ThreeOranges: Tastes Classical And Feels Trended (threeoranges) wrote in carol_goodman,
ThreeOranges: Tastes Classical And Feels Trended
threeoranges
carol_goodman

My problems with THE SONNET LOVER

I'll cut & paste the list of gripes I posted on the Amazon.com forum for TSL, about 11 days ago. PLEASE don't read this unless you've read the book!!!


Was I the only one who couldn't stand the character and plot implausibilities in THE SONNET LOVER? I'll get started on a list and if you've read the book, you can either attempt to argue me out of my disbelief (I might be persuaded...) or add further implausibilities to the list.

Here we go!

1) Rose has about 30 seconds between seeing Mark walk onto the balcony and eventually getting on there herself. In those 30 seconds the killer has forcibly taken a piece of paper from Robin, pushed him off the balcony, AND received a silent agreement from all present that they will protect him.

How likely is it that ordinary people would shield a guy who's just pushed a boy off a balcony? Imagine you'd just seen your boss do that - wouldn't YOU be straight round to the police immediately, regardless of the fact he's your boss? Even if you think it's an accident, you'd make sure the police knew everything lest you later get implicated as an accessory, wouldn't you?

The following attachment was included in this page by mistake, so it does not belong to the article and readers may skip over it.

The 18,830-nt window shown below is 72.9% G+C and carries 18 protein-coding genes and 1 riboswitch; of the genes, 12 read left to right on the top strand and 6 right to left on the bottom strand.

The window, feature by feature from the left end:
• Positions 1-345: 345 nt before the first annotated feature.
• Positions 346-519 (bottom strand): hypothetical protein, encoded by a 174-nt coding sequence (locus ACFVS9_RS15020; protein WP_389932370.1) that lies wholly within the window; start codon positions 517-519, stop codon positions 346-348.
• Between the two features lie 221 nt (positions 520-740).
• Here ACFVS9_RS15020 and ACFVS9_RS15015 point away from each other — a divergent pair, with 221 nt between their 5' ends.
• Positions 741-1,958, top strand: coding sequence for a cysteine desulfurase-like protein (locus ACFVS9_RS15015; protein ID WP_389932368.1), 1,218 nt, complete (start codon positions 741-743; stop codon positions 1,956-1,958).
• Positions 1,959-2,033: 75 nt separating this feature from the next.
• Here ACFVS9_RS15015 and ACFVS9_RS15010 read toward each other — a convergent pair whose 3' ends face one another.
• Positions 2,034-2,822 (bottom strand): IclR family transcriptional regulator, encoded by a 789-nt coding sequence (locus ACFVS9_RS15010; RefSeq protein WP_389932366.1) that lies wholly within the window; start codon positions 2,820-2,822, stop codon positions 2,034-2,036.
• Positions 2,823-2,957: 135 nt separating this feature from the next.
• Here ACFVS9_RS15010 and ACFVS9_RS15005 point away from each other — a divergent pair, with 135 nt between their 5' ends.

2) The three people keeping stumm have no good reason to protect the killer! Leo is allegedly afraid that a murder scandal would put paid to the movie - well, as a film professional he should be aware that money couldn't buy the sort of worldwide publicity that would come as the result of a boy being murdered for what he knew! The film would be a sell-out if he went to the police - imagine the TV fees he could command as a witness to the crime! So why does he keep stumm?

Gene and Mara allegedly keep stumm because Mark's his boss - does it never occur to this bright spark that with Mark in jail for murder, Gene might actually RISE in the academic hierarchy of Hudson College? What reason do they have to keep stumm?

3) As well as the three people keeping stumm, we also have Robin's two lovers, Zoe and Orlando. Zoe was there but we never find out what she saw, if indeed she saw anything. Why didn't she see anything?

Orlando was there, saw Mark push his lover off the balcony... And does sweet diddly-squat about it. He doesn't go to the police, he doesn't take revenge on Mark later when they're all at the villa, he doesn't even say the magic words "I'm innocent" to Rose when she near-as accuses him of murder. Call yourself a hot-blooded Italian, sir? I call you a weenie!

4) Ginevra de Laura commemorates her rape and consequent internal haemorrhage in a scarlet rose-petal design in the marble flooring of her rapist's house. (She has been installed in the rapist's house by judicial order, as her recompense for having been raped; the house, however, is still the rapist's.) We are asked to believe that

1) she has enough spare money to afford the pietra dure necessary to make the design